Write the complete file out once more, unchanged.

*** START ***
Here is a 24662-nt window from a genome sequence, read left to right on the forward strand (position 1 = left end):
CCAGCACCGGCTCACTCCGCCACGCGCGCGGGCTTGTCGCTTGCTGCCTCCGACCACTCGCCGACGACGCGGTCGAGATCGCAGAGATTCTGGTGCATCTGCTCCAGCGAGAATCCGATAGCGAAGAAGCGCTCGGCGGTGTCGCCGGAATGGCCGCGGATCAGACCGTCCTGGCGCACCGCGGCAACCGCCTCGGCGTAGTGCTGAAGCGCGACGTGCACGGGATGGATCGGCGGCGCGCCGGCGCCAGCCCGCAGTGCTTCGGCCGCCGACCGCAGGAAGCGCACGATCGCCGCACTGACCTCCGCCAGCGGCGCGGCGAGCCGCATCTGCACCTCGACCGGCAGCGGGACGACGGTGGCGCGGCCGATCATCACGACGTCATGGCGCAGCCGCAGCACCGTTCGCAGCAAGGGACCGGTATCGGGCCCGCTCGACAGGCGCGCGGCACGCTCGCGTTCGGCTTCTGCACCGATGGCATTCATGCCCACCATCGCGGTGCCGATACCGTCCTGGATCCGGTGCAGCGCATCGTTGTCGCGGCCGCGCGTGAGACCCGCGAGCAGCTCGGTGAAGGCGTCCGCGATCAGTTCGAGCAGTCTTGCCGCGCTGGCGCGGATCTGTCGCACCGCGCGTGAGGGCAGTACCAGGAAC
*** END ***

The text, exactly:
Here is a 24662-nt window from a genome sequence, read left to right on the forward strand (position 1 = left end):
CCAGCACCGGCTCACTCCGCCACGCGCGCGGGCTTGTCGCTTGCTGCCTCCGACCACTCGCCGACGACGCGGTCGAGATCGCAGAGATTCTGGTGCATCTGCTCCAGCGAGAATCCGATAGCGAAGAAGCGCTCGGCGGTGTCGCCGGAATGGCCGCGGATCAGACCGTCCTGGCGCACCGCGGCAACCGCCTCGGCGTAGTGCTGAAGCGCGACGTGCACGGGATGGATCGGCGGCGCGCCGGCGCCAGCCCGCAGTGCTTCGGCCGCCGACCGCAGGAAGCGCACGATCGCCGCACTGACCTCCGCCAGCGGCGCGGCGAGCCGCATCTGCACCTCGACCGGCAGCGGGACGACGGTGGCGCGGCCGATCATCACGACGTCATGGCGCAGCCGCAGCACCGTTCGCAGCAAGGGACCGGTATCGGGCCCGCTCGACAGGCGCGCGGCACGCTCGCGTTCGGCTTCTGCACCGATGGCATTCATGCCCACCATCGCGGTGCCGATACCGTCCTGGATCCGGTGCAGCGCATCGTTGTCGCGGCCGCGCGTGAGACCCGCGAGCAGCTCGGTGAAGGCGTCCGCGATCAGTTCGAGCAGTCTTGCCGCGCTGGCGCGGATCTGTCGCACCGCGCGTGAGGGCAGTACCAGGAAC